Microvascular Angina: Symptoms & Treatment

Instructor: Danielle Haak

Danielle has a PhD in Natural Resource Sciences and a MSc in Biological Sciences

Microvascular angina is characterized by pain in the chest due to insufficient delivery of oxygen-rich blood to the heart because of abnormalities in the smallest coronary arteries. This lesson will specifically cover symptoms and treatments for this condition.

What Is Microvascular Angina?

Jodie began experiencing chest pain shortly after her 71 birthday. She had never had heart problems before, so the sudden pain was alarming. In addition to the pain, she was also experiencing difficulties sleeping. After the fourth episode of pain, which lasted almost 40 minutes, she decided to see her doctor, who put her through a series of tests before diagnosing her chest pain as a symptom of coronary microvascular disease (MVD). Specifically, this pain was called microvascular angina. Once she was successfully diagnosed, her doctor prescribed various medications to treat her high blood pressure and symptoms, and he recommended a series of lifestyle changes that could help prevent future episodes of angina. Let's take a closer look at how Jodie's diagnosis relates to microvascular angina.

Angina is chest pain caused by oxygen deficiency of the heart. This usually occurs due to blockages or constrictions in the coronary arteries, the blood vessels responsible for carrying oxygenated blood from the lungs to the heart. These coronary arteries come in a variety of sizes, the smallest of which are called microvascular coronary arteries. This is easy to remember because 'micro' means tiny, and 'vascular' refers to the body's blood vessels. When angina is caused by abnormalities with these small arteries, it's called microvascular angina (or cardiac syndrome X, small artery disease, or non-obstructive coronary heart disease).

Microvascular angina is often caused by coronary microvascular disease (CMD or MVD), which is a type of heart disease that specifically affects these microvascular coronary arteries. With CMD/MVD, the microvascular coronary arteries are narrow or constricted to the point that blood flow to the heart is limited, causing the drop in oxygen supply that leads to chest pain. However, unlike other forms of angina, CMD/MVD is not caused by blockages in the arteries.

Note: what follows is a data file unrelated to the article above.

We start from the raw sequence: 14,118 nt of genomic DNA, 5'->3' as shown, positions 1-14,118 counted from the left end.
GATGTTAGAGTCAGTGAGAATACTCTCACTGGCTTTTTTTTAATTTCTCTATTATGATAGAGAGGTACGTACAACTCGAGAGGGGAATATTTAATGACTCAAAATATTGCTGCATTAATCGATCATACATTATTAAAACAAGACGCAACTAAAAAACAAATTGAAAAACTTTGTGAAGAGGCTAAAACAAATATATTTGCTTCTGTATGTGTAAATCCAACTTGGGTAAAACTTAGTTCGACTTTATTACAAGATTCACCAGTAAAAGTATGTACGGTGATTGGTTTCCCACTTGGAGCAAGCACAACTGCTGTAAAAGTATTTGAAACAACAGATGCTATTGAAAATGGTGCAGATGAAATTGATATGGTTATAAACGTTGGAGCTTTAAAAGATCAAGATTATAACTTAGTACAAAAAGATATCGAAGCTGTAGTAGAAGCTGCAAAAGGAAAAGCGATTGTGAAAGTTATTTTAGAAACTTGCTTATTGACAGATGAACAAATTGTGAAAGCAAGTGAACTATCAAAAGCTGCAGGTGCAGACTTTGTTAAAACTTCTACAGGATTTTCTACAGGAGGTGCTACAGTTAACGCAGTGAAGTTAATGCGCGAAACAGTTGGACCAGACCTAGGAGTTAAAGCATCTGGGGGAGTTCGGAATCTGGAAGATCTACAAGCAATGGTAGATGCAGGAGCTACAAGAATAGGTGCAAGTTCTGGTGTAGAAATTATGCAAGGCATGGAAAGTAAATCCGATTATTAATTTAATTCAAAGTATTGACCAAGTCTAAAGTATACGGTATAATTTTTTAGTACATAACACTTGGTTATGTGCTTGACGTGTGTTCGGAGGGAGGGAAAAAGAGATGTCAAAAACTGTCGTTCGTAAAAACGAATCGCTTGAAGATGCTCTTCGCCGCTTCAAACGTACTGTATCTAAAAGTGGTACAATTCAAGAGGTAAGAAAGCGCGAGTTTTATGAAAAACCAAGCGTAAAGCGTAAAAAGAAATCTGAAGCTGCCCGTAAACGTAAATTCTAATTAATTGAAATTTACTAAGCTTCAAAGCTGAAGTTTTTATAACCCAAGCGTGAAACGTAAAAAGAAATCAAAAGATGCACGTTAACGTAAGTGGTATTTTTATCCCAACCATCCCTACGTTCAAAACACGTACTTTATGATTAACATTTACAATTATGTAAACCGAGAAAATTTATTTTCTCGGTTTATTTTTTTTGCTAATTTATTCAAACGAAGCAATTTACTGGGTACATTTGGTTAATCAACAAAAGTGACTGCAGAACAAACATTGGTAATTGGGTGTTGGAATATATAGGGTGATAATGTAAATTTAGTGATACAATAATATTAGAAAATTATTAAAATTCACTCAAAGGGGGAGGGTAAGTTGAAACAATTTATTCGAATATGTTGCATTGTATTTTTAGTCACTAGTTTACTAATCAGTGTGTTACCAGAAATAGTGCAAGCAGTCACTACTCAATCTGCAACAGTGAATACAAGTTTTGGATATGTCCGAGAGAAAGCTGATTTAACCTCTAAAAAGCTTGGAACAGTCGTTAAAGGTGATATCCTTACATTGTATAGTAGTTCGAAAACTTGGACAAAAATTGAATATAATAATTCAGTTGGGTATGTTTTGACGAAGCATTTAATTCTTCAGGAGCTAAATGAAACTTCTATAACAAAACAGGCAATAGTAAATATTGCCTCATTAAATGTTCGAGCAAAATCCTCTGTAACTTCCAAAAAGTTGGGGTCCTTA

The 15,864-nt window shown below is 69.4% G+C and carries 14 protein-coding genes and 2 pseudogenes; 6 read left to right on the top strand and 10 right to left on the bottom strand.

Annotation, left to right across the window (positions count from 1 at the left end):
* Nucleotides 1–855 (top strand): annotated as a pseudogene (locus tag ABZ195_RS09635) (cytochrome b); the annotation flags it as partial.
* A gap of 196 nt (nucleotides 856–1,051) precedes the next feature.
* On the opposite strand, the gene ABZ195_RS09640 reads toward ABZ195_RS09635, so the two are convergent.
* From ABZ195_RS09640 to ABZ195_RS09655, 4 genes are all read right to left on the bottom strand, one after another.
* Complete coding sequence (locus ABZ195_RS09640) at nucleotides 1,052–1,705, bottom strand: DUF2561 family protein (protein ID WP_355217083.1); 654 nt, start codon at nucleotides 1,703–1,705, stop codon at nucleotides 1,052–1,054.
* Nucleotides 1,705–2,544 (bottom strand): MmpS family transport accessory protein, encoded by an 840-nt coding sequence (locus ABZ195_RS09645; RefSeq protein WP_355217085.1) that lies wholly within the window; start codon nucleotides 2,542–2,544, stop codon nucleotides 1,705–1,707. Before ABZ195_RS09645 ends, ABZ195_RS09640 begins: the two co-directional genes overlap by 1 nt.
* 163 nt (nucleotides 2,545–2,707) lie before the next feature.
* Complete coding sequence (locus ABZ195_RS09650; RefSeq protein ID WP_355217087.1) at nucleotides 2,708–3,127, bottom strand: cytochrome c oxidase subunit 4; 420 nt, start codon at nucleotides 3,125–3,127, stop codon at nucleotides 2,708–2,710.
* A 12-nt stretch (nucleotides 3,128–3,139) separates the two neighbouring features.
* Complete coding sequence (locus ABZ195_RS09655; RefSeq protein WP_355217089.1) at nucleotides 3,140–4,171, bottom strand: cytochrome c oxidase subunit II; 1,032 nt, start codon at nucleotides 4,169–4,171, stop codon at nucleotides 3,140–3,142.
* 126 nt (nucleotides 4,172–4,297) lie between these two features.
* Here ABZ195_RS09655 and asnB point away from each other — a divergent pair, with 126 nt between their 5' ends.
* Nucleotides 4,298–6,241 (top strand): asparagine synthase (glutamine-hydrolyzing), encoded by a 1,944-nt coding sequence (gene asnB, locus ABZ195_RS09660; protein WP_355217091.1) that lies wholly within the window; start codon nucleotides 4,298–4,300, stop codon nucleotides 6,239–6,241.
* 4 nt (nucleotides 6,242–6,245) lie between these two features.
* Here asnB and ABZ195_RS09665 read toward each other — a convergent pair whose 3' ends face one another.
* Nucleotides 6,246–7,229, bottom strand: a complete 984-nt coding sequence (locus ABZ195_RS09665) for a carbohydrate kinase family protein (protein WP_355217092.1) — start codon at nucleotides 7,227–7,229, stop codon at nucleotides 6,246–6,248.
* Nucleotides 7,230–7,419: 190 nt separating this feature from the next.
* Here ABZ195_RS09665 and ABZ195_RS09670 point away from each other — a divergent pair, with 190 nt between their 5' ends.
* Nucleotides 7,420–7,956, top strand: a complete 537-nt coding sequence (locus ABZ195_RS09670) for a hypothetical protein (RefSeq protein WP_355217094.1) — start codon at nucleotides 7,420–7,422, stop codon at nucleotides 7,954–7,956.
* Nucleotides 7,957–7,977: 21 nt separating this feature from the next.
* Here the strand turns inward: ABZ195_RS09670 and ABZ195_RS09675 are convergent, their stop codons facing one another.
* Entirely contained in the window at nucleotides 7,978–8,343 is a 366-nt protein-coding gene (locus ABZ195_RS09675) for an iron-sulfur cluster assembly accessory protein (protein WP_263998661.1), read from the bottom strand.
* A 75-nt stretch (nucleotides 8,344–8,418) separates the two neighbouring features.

Microvascular angina is usually caused by coronary microvascular disease.
coronary arteries

Microvascular angina is more common in women and may be caused by abnormalities in the structure of the arteries (which affects how well they can open or stay opened) or by arterial spasms. The risk factors of developing microvascular angina are similar to other types of cardiovascular disease, including high blood pressure, high levels of bad cholesterol, smoking, diabetes, obesity, poor diet, or lack of exercise.

Symptoms & Treatment Options

Obviously, as the name suggests, the most common symptom of microvascular angina is angina, or chest pain. This pain lasts longer than other forms of angina, often more than 30 minutes at a time, and may be more severe. Patients may also experience difficulty catching their breath, difficulties sleeping (like Jodie), and fatigue or tiredness.

Pain is most often first noticed during regular daily activities, especially during times of emotional stress. Some women may experience pain during exercise, but this is relatively uncommon.

Treating microvascular angina requires identifying the underlying cause to prevent future episodes or pain events. The primary treatment goal is to eliminate pain and prevent future cardiac problems, as microvascular angina may be a precursor to heart attacks or other types of heart disease.

Once the underlying cause is found, medication may be used for both long-term prevention and short-term symptoms. For example, cholesterol medication may be used to lower bad cholesterol levels in the blood, or medication may be administered to treat high blood pressure (hypertension). Nitroglycerin may be prescribed to immediately treat symptoms as they appear, though it isn't meant to be used as a long-term treatment option. Nitroglycerin works by dilating or opening the blood vessels, restoring normal blood flow.

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